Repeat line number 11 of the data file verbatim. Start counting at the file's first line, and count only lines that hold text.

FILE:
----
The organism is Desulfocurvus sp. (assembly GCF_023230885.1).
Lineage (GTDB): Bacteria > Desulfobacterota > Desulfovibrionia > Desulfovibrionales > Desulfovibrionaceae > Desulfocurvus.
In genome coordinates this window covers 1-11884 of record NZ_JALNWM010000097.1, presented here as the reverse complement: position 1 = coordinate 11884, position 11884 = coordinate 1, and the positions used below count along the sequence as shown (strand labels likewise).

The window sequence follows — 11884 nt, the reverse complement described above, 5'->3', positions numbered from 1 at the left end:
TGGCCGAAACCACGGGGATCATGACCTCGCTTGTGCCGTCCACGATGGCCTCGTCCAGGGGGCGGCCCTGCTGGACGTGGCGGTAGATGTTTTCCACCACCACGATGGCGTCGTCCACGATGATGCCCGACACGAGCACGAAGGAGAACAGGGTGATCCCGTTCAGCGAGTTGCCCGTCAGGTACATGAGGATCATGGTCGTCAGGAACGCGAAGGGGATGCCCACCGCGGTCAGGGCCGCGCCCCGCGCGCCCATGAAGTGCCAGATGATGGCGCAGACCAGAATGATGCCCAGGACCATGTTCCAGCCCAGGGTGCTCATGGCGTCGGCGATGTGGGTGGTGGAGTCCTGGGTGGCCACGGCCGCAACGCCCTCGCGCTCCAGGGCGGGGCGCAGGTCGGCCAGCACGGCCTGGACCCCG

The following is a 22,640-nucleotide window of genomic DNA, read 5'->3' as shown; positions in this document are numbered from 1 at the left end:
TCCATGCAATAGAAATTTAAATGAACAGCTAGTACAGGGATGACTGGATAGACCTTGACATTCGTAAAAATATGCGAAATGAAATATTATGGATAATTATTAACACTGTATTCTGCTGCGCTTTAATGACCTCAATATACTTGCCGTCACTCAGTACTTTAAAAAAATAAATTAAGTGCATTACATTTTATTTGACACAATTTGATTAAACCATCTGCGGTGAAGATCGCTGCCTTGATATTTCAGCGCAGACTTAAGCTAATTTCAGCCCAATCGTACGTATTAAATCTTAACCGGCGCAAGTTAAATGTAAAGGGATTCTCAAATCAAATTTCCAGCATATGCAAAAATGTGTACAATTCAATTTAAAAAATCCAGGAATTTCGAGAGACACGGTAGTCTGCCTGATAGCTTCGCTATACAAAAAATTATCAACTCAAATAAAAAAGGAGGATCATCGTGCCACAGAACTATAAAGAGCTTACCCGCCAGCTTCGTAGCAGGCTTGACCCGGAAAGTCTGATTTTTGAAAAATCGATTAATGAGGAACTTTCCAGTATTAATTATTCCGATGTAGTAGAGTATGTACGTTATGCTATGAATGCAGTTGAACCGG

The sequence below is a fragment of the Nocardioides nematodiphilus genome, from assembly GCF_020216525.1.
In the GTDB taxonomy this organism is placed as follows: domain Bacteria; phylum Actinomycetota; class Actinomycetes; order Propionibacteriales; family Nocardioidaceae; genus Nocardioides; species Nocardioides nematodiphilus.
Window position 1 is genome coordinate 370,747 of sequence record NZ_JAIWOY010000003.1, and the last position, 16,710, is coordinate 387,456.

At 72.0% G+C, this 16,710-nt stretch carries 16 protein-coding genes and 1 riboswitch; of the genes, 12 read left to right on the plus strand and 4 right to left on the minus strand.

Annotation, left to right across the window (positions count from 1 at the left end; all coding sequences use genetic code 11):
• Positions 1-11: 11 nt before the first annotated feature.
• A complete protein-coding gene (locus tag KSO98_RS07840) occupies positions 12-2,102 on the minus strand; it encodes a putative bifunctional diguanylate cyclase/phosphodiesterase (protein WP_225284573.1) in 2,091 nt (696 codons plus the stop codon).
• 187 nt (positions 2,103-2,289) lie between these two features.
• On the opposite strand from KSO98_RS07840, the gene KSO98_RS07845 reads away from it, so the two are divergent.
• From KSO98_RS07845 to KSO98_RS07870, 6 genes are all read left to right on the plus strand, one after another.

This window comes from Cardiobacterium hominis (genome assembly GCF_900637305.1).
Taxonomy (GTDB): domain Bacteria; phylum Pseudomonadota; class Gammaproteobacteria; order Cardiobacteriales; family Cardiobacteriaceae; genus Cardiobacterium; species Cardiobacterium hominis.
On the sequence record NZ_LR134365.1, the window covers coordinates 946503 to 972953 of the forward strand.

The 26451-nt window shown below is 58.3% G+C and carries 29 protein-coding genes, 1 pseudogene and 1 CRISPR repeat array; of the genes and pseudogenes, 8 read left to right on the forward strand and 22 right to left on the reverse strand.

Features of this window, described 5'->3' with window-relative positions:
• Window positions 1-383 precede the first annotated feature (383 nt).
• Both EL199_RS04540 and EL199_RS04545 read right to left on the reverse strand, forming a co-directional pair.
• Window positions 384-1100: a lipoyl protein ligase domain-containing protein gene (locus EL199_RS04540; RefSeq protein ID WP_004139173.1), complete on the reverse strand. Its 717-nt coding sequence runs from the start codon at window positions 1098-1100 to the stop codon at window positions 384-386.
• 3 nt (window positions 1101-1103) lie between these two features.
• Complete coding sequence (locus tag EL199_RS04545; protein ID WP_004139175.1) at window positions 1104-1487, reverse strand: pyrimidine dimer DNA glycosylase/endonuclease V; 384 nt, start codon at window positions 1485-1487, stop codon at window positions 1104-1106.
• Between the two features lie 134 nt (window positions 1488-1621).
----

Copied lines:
At 72.0% G+C, this 16,710-nt stretch carries 16 protein-coding genes and 1 riboswitch; of the genes, 12 read left to right on the plus strand and 4 right to left on the minus strand.